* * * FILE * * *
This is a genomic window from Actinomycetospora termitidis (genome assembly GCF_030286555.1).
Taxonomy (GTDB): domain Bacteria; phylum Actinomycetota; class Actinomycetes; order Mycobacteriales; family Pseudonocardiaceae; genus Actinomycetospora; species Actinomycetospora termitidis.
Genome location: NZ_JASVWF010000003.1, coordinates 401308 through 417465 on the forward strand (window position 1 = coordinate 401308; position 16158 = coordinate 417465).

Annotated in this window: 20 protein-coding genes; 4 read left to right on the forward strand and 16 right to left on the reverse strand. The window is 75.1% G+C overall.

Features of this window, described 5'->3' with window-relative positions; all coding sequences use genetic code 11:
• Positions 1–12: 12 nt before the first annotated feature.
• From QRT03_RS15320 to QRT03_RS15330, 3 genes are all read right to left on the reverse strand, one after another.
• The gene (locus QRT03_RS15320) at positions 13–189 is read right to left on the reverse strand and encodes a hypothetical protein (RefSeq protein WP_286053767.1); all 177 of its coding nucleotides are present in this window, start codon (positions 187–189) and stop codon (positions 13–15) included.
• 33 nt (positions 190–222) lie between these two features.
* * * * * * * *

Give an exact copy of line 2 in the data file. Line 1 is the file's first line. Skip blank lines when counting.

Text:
Taxonomy (GTDB): domain Bacteria; phylum Actinomycetota; class Actinomycetes; order Mycobacteriales; family Pseudonocardiaceae; genus Actinomycetospora; species Actinomycetospora termitidis.